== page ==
but on the contrary a nn'rrow "regard for
self, and a looking to him only that he,
might supply the menus of self gratifica
No wonder, from the presure which was
on him, that Mr. Walcott felt utterly dis
couraged! He retired early, and sought
to lind that leJiet from mental disquietude
in sleep which he had vainly hoped for in
the bosom of his family. But the whole
night 'passed in broken slumber and dis
turbingdreains. From ihe cheerless morn
ing meal, at which he was reminded of the
quarter's bill that must be paid, of the
coals and flour that were out; and of the
necessity of supplying Mrs: Walcott empty
purse, he went forth to meet the difficul
ties of another day, faint at heart, almost
hopeless of success. A confident spirit,
sustained by home affections, would have
carried him through ; but unsupported as
he" wasi'the 'burden was;t'6o heavy for him,
and he sank under it. The day that open
ed so unpropitiously closed upon him a
ruined man !
Let us look in for a'few moments upon
Mr. Freeman, a friend and neighbor of Mr.
Wolcott. He, also, had come home weary,
dispirited and almost sick. The trials of
the day had been unusually severe, and
when -he looked anxiously forward to scan
the future, not even a gleam of light was
seen along the black horizon.
As he, stepped across the threshold of
his.dwelhng, a pang shot through his heart,
for ihe thought came: "How slight the
present hold upon all these comforts."
Not for himself, but tor bis wile and child
ren, was the pain.
"Jb alner s come ! cried a glad little voice
on the stairs, the moment bis footfall sound
ed in the passage; then quick, paltering
feet were heard and then a tiny form was
springing into his arms. Before reaching
the silting room aoove, Alice, tue eldest
daughter, was by his side, her arm
drawn fondly within his, and her loving
eves lifted to his face.
"Are you not late, dear!" It was the
irentle voice of Mrs. Freeman.
Mr. rreeman coma not. trust uimseu tu
answer. Ho was too deeply troubled in
snirit to assume at the moment a cheerful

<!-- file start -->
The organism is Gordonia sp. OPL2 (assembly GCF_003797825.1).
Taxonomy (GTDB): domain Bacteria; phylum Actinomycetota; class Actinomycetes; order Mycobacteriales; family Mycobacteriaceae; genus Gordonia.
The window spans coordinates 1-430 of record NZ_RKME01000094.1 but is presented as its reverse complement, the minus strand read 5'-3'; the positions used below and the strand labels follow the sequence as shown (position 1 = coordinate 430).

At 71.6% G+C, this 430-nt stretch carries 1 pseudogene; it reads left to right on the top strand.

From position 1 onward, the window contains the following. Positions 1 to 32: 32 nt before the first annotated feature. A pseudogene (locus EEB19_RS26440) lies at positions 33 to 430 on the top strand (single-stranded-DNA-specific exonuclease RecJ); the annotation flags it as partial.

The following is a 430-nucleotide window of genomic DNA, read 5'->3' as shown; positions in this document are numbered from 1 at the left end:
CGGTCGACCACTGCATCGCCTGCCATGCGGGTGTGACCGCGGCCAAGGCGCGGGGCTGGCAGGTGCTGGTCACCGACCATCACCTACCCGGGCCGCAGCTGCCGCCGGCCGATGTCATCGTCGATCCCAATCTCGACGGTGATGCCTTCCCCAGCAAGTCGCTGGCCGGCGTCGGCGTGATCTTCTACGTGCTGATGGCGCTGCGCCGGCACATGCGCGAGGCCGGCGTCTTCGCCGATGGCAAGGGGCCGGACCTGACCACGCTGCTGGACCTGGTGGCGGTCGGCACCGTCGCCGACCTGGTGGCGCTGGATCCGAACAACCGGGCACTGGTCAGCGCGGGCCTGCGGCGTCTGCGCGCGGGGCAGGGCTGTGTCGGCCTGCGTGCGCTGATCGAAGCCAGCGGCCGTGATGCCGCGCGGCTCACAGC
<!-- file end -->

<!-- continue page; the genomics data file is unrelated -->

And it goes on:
lone, and ha had no wish to. sadden the
hearts that loved him, by letting the de
pression from which he was suffering be
came too clearly apparent. But the eyes
of Mrs Freeman saw auicklv below the
"Are you not well, Robert!" she inquir
ed tenoeny, as she drew his largo arm
chair toward the center of, the room.
"A little .headache," ho answered, with
a slight evasion.
Scarcely was Mr. Freeman seated ere a
pair of hands was busy with each foot; re
moving gaiter 'and shoes, and supplying
tneir place wun a on supper, mere was
not one in (ho household who did not feel
baonier for hi8:;return, nor one who did
not seek to" rendor'him soma, kind, office,
It was impossible, under such a buret of
nere eunsmne, tor ine spiniot Mr. rroe-
man long to remain shrouded. Almost
imperceptibly to himself gloomy thoughts
gave place to more cheerful ones, and by
the lime tea was ready, he bad half for
gotten the fenrs trhich had so haunted him
through the day.
But tbey could not be held back alto
gether, and their existence was marked
during the evening by an unsunl silence
and abstraction of mind. This was observ
ed by M s. Freeman, who, .more than half
suspecting tue cause, kept back trom tier
husband the knowledge of certain matters
about which she had intended to speak to
him, for she feared they would add to his
mental eisquietude. .During the evening
she gleaned from something he said the
real cause of his changed aspect. At once
her thoughts commenced running in a new
channel. By a few leading remarks she
drew her husband into conversation on the
subject of home expenses and the propriety
of restriction in various points. Many
things were mutually pronounced super
fluous and easily to be dispensed with, and
before sleep fall soothingly on the heavy
eyelids of Mr. Freeman that night an en
tire change-in their style ef living had been
determined upon a change that would
reduce their expenses at least one-half.
"I seelight ahead," were the hopeful